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Future act mediation

What is mediation?

Mediation is a voluntary dispute resolution process involving an independent facilitator known as a mediator. The mediator assists the parties to identify issues, develop options, consider alternatives and reach agreement.

Future act mediation typically involves a series of meetings between the Government party, the grantee parties and a native title party, assisted by the mediator. The mediator helps parties to explore issues, develop options for agreement and make decisions. The role of the mediator is performed by a Tribunal member or an accredited member of staff.

Mediation can be conducted using a range of formats, whether in person, over videoconference or by telephone.

Why mediation?

Mediation provides a framework for constructive negotiations, and encourages parties to develop positive ongoing working relationships.

Mediation can help parties gain a better understanding of the issues, the other parties’ perspectives, and the options for reaching agreement. It encourages a constructive discussion where each party is able to talk about its point of view and have control over the outcome.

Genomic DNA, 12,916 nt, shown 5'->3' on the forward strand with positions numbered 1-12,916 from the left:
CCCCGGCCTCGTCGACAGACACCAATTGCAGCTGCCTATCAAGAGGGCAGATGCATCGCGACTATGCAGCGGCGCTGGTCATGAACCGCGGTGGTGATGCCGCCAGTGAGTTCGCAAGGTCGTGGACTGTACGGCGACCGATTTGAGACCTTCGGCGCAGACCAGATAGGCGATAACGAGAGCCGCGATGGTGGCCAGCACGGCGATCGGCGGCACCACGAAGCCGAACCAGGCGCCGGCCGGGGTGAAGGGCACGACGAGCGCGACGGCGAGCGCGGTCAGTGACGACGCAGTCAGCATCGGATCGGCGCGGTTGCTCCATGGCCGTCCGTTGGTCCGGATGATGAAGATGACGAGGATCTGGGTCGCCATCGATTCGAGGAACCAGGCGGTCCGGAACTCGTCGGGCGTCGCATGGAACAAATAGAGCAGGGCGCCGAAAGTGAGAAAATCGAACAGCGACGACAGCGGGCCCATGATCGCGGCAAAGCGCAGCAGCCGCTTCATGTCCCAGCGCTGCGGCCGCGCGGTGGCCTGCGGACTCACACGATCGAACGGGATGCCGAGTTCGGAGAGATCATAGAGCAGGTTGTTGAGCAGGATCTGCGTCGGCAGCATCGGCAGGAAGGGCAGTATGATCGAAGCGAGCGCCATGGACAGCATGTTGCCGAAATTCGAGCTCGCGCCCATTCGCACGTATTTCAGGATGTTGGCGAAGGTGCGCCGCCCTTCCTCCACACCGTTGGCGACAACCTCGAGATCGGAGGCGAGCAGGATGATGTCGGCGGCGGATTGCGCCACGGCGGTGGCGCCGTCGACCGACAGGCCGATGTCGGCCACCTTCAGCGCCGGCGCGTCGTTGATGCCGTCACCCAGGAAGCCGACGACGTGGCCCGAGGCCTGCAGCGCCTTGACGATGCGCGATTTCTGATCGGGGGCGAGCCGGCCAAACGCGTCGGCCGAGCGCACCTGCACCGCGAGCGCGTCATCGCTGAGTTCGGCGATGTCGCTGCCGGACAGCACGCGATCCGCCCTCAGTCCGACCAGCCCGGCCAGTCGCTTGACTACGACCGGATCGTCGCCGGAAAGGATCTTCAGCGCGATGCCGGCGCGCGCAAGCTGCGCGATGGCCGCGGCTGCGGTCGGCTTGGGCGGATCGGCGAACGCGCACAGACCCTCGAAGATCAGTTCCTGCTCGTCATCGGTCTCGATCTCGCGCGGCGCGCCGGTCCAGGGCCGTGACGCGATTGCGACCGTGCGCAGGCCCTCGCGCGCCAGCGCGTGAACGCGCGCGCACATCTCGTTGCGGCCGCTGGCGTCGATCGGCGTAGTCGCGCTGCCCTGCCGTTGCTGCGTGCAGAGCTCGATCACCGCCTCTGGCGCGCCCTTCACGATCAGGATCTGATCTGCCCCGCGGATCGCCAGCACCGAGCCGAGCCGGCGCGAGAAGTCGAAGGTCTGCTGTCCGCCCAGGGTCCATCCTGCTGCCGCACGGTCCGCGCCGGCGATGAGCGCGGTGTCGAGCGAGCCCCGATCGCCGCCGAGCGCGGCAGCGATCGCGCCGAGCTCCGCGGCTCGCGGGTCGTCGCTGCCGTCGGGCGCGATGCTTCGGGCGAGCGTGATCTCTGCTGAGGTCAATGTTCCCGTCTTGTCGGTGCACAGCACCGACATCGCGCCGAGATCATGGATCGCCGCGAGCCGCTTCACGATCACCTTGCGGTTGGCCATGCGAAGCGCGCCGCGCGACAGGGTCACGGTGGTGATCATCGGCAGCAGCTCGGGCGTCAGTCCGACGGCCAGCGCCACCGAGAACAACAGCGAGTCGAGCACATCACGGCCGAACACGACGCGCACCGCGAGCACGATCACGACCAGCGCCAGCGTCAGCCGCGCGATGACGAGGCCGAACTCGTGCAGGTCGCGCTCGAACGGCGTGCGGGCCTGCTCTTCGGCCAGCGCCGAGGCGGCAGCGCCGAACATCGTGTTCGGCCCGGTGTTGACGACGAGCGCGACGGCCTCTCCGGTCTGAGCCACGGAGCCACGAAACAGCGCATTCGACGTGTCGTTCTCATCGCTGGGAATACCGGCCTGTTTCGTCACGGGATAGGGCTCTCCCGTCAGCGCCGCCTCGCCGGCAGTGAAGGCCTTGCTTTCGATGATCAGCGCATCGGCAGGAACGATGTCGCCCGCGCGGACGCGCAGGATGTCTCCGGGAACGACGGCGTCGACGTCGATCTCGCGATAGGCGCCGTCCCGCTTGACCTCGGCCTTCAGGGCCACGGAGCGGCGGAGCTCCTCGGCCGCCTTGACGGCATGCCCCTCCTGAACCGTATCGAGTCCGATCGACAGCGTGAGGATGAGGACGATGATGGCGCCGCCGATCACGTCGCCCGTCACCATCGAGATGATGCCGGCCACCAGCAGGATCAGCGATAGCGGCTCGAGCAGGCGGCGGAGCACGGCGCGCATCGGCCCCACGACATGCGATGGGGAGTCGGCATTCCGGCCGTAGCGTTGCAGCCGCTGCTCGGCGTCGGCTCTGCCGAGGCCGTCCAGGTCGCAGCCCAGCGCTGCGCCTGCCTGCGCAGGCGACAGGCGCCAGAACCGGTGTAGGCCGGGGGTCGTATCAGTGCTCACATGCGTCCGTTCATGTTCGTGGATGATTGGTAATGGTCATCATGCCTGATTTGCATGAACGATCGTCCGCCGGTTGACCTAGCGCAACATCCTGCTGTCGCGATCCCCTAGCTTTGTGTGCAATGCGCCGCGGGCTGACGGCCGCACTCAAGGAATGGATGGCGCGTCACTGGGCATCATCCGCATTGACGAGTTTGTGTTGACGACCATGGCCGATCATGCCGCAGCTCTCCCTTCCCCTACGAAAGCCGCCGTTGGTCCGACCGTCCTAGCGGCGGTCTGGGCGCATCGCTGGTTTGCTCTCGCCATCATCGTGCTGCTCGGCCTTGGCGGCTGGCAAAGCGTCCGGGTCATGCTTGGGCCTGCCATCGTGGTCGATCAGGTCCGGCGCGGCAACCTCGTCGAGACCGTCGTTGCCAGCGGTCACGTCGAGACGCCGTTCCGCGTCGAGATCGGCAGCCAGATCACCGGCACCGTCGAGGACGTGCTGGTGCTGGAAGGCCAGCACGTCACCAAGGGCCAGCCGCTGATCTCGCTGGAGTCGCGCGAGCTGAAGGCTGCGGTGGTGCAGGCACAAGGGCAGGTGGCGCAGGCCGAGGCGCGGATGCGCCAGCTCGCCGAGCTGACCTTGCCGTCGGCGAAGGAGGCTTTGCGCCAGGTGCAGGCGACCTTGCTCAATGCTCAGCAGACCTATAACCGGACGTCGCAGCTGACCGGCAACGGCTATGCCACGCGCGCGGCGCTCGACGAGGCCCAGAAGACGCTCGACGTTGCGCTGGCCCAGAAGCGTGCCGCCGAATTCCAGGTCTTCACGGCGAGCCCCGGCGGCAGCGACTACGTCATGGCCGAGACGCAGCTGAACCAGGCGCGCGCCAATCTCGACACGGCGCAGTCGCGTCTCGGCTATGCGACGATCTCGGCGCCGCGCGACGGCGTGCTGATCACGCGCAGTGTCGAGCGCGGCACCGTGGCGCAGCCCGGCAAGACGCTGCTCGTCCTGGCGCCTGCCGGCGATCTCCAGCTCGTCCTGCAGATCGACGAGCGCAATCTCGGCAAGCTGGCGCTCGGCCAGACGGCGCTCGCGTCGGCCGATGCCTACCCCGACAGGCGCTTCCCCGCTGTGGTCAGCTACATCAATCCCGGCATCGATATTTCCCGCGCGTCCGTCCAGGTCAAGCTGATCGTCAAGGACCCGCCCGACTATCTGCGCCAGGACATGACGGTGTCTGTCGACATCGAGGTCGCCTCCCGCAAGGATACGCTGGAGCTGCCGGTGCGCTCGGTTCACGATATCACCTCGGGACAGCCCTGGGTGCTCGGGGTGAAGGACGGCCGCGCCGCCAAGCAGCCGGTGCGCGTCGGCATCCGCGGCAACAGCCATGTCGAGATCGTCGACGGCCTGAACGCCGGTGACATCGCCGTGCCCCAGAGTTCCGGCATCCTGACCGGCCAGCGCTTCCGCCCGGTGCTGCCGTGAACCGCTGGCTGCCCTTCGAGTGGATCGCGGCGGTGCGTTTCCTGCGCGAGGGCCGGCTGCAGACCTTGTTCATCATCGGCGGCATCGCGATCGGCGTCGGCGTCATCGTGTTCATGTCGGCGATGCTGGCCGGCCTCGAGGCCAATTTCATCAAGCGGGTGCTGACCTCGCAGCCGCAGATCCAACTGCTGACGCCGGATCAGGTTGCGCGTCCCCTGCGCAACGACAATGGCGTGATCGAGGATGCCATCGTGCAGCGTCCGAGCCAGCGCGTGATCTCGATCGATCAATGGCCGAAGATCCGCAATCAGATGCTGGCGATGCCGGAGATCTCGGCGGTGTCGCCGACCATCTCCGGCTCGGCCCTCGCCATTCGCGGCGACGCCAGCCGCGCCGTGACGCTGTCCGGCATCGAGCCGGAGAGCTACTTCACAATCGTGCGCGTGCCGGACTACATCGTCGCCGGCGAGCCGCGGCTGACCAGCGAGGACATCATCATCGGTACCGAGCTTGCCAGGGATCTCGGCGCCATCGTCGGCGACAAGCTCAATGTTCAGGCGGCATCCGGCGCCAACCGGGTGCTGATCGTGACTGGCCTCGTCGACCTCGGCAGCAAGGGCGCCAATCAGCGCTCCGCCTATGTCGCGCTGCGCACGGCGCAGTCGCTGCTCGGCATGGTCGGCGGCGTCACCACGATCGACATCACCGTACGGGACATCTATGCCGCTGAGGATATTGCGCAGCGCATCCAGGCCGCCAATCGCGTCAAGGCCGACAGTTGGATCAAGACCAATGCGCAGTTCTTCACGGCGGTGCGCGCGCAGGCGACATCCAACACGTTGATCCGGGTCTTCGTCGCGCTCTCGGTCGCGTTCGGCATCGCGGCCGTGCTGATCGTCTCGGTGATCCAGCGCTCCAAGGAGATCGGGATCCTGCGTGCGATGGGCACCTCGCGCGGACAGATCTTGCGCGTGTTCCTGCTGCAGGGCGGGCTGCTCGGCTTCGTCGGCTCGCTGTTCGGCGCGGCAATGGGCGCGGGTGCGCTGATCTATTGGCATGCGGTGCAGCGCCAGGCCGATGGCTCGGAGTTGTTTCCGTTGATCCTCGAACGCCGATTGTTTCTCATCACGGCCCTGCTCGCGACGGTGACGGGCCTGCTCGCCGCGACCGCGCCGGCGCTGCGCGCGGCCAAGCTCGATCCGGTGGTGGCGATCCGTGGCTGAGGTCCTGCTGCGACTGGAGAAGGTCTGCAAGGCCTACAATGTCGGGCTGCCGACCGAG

The Tribunal does not charge fees for its future act mediation services.

How do I request mediation assistance?

Any party involved in the ‘right to negotiate’ procedure may ask the Tribunal to provide mediation assistance. Once the Tribunal receives a request, it must attempt to mediate between the parties. A request can be made at any time, including after a party applies to the Tribunal for a future act determination.

A request can be made by sending an email to 

What to expect in future act mediation

Once a matter has been referred to the Tribunal, a mediator will be appointed. The mediator will organise a series of conferences, assisted by a Tribunal staff member. Parties may participate in the conferences on their own behalf or through a representative and participants may attend the conferences in person, over videoconference or by telephone.

Future act mediation is confidential, subject to certain exceptions. If a negotiation party makes an application to the Tribunal for a future act determination, the Tribunal can use and disclose information provided by a mediation participant to establish whether a party has negotiated in good faith. The Tribunal can also use or disclose information provided in the course of a mediation with the consent of the parties.​